As you work from your basic invention drawings towards the prototype, keep a thorough written log of your activity. The importance of a written record comes in handy throughout the prototype phase just as it did during the initial drawing and conception phases of your invention. During this time, it will serve as a troubleshooting device as much as a tool to help you to protect your investment. Without having written records, you could be putting your investment in jeopardy in any number of ways.
Now that you have a great idea worked out on paper, get it into the prototype phase. Use a journal or log, in paper. Title it your Record of Invention. And, just like the name states, this is your written log of what is happening and your record that you invented it. Nothing is more important during the invention and prototype phase than this written record as seen on https://www.youtube.com/user/inventhelp. Here are some tips for making sure that your written records will stick.
Make sure that it is on paper, not just an online journal. These can be faked and anyone can access it. You need it to be written on paper and in ink. This will give you the best overall protection in a legal court, too.
Be sure that it includes a very comprehensive description of the prototype. Everything that you have worked hard on should be included in your log. Without it, you are risking not having enough information.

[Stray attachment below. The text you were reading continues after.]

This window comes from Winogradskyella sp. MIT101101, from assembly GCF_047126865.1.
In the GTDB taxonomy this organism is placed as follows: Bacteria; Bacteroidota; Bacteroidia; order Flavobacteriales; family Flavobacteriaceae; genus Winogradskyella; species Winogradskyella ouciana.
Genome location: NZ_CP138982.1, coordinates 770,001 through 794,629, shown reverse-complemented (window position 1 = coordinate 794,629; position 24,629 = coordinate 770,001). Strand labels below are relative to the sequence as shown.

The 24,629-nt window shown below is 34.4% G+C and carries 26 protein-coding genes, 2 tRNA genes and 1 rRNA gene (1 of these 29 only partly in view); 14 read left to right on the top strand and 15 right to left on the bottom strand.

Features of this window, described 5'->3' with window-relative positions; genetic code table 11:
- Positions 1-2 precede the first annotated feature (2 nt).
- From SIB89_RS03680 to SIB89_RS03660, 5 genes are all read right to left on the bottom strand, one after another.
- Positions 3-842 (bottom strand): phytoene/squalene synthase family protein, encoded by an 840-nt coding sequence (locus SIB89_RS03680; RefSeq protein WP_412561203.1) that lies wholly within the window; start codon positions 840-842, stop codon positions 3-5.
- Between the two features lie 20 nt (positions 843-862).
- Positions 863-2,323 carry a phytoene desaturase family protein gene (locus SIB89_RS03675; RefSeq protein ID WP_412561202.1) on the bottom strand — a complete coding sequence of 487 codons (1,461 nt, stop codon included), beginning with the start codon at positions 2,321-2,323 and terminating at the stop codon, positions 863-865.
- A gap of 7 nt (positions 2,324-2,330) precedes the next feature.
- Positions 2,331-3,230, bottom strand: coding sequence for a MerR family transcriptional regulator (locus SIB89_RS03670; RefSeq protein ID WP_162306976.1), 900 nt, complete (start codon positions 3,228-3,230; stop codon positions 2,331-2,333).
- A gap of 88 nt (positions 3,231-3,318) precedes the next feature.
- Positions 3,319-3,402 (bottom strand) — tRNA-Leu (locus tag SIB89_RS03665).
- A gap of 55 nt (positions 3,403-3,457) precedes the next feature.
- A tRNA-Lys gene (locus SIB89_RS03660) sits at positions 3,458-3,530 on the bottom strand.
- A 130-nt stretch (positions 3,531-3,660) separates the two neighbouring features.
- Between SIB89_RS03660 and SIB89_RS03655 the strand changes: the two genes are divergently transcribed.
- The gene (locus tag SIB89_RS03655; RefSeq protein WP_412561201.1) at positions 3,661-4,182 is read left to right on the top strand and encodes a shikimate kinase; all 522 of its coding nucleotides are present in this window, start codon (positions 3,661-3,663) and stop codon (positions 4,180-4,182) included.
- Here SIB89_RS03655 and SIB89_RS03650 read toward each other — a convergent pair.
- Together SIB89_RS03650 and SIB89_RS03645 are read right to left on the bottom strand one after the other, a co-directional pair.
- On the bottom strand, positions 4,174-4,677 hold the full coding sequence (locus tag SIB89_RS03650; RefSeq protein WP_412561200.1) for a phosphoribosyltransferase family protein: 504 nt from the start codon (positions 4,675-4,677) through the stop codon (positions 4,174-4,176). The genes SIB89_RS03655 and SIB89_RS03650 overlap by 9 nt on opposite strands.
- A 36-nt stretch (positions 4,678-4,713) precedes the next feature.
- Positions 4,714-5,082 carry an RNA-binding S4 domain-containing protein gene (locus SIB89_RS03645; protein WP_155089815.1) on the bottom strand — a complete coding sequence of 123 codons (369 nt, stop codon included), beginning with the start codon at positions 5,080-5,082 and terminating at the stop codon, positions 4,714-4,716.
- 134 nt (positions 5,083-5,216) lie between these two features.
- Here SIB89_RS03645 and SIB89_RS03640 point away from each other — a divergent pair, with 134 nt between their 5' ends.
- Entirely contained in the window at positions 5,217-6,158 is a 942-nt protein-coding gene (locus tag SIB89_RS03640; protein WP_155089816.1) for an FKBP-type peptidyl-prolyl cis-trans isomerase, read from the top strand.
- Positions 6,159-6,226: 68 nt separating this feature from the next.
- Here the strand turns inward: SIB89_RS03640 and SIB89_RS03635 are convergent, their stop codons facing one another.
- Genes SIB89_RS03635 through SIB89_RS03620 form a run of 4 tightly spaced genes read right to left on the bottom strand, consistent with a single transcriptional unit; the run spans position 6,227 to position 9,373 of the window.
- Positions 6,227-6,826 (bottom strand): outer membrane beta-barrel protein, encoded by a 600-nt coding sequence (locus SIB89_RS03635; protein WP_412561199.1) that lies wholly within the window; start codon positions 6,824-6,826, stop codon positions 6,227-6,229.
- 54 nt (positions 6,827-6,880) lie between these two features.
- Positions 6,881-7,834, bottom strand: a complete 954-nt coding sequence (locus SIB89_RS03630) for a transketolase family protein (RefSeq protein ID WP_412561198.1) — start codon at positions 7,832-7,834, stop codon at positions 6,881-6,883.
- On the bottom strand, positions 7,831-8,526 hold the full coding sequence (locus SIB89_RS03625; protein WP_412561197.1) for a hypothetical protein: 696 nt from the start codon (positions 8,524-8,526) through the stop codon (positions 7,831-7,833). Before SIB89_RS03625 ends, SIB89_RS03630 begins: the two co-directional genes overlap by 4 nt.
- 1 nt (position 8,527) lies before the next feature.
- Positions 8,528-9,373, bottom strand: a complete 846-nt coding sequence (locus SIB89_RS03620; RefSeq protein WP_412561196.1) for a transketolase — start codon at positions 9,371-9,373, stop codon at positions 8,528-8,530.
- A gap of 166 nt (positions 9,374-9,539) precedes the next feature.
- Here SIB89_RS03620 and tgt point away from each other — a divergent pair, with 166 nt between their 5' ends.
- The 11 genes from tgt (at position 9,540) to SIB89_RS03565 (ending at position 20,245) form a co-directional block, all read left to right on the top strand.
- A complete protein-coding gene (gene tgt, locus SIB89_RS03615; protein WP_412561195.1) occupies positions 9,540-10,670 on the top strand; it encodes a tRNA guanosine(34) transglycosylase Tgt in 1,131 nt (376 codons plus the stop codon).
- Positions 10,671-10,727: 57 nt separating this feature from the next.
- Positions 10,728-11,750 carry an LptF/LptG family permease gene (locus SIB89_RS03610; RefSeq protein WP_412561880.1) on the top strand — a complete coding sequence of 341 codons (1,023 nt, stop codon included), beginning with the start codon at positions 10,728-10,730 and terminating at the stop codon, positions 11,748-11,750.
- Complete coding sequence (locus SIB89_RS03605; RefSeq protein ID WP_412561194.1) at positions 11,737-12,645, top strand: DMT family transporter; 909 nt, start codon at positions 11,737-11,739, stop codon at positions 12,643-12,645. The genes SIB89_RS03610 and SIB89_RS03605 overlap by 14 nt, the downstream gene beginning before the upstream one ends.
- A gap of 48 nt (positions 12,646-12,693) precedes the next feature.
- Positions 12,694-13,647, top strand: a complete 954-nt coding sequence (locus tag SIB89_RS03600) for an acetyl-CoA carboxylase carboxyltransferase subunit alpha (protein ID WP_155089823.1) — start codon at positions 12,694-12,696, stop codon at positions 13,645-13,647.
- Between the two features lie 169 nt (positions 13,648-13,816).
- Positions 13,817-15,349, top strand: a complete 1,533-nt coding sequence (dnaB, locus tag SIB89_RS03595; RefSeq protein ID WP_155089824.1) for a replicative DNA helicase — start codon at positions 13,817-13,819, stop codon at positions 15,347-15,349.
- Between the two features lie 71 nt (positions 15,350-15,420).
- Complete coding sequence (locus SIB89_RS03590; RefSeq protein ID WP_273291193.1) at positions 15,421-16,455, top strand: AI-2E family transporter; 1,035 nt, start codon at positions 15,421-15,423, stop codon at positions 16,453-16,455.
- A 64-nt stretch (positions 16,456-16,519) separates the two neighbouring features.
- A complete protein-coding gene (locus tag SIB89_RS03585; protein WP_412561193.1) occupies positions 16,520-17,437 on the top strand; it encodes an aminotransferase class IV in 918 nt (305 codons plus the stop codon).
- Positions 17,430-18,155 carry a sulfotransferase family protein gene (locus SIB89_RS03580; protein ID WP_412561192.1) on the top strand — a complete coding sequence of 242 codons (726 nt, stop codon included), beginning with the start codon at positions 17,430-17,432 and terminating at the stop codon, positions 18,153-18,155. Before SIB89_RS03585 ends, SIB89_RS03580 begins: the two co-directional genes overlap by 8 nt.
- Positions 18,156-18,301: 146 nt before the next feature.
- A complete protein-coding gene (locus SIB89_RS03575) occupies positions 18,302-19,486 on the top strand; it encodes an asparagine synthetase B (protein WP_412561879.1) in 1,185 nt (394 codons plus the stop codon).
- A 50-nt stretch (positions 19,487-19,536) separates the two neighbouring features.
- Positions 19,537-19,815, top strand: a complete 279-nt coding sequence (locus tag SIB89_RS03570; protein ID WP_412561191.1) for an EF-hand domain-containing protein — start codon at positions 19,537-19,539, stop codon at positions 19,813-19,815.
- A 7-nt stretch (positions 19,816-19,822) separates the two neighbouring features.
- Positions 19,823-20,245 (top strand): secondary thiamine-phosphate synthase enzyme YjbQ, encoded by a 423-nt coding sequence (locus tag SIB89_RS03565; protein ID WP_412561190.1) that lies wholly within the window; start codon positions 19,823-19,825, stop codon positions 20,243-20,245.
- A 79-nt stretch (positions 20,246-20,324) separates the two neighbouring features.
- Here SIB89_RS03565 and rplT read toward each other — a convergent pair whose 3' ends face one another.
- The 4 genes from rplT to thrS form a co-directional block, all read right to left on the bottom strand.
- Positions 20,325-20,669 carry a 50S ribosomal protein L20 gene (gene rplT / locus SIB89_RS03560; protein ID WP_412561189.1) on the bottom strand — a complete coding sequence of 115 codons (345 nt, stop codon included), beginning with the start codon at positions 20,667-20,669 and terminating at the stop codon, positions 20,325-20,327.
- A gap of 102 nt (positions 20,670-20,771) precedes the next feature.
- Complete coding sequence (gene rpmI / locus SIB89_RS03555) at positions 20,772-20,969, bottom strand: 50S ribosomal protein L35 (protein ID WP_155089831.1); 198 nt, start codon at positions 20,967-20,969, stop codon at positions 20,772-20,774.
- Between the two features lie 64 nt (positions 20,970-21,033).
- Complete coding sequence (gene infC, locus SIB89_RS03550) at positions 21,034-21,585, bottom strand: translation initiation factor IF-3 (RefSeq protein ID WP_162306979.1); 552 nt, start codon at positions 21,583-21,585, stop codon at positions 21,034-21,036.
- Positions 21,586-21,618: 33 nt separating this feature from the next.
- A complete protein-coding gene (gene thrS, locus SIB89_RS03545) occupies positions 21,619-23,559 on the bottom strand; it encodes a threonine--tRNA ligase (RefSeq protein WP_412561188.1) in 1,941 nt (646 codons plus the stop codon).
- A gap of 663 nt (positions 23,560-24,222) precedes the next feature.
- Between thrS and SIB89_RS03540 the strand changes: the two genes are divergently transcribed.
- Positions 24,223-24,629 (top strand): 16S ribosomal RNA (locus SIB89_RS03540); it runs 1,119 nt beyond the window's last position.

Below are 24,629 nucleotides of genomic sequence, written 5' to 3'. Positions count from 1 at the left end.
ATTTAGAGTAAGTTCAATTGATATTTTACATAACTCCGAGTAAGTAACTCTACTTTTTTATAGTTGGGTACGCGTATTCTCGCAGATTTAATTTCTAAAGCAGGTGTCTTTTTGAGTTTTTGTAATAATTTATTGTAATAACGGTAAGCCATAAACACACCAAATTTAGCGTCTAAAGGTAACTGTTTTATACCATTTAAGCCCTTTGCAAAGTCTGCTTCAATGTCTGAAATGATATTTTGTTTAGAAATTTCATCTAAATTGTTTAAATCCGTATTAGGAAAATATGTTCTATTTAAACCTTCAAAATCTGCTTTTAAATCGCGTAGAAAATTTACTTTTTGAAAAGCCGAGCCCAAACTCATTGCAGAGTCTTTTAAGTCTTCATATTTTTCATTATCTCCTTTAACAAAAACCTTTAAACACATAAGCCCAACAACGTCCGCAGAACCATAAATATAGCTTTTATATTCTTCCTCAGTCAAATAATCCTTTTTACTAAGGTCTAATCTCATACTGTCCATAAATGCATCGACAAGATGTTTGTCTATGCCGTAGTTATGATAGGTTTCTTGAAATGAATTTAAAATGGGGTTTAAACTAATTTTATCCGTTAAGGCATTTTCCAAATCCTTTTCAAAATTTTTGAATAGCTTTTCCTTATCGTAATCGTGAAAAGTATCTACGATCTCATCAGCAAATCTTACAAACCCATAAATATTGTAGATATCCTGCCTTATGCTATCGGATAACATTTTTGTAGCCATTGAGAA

Date every entry that you make. You will want to make a dated entry anytime that you work on your invention and the prototype. For example, you will want to document what has been done, who did it, what changes it made and the success or failure of the changes if realized. This will help protect you, too.
Sign your log. What if your prototype made it to the design company and you left your log sitting on the table prior to leaving, without any identification on it. Anyone that is less than trustworthy could pick it up and claim the entire invention as their own. Instead, be sure that there is a signature throughout your log.
Have someone else sign it, too. A partner, investor or other individual should serve as your witness throughout the process. This will give a record of the time line and help to show that the book is in fact your own.
Perhaps the most important thing to remember about the prototype process is getting protection for yourself throughout it. You do not want to have your invention, blood, sweat and tears to be taken out from under you. Instead of doing this, insist that anyone working with you sign a confidentiality agreement. If you work with a design firm to design your prototype, all of the individuals working on it must sign one of these to protect you from any potential problem later. This can prove to be one of the most valuable parts to the process as discussed on https://www.tmcnet.com/topics/articles/2020/03/24/444881-everything-need-know-inventhelp.htm.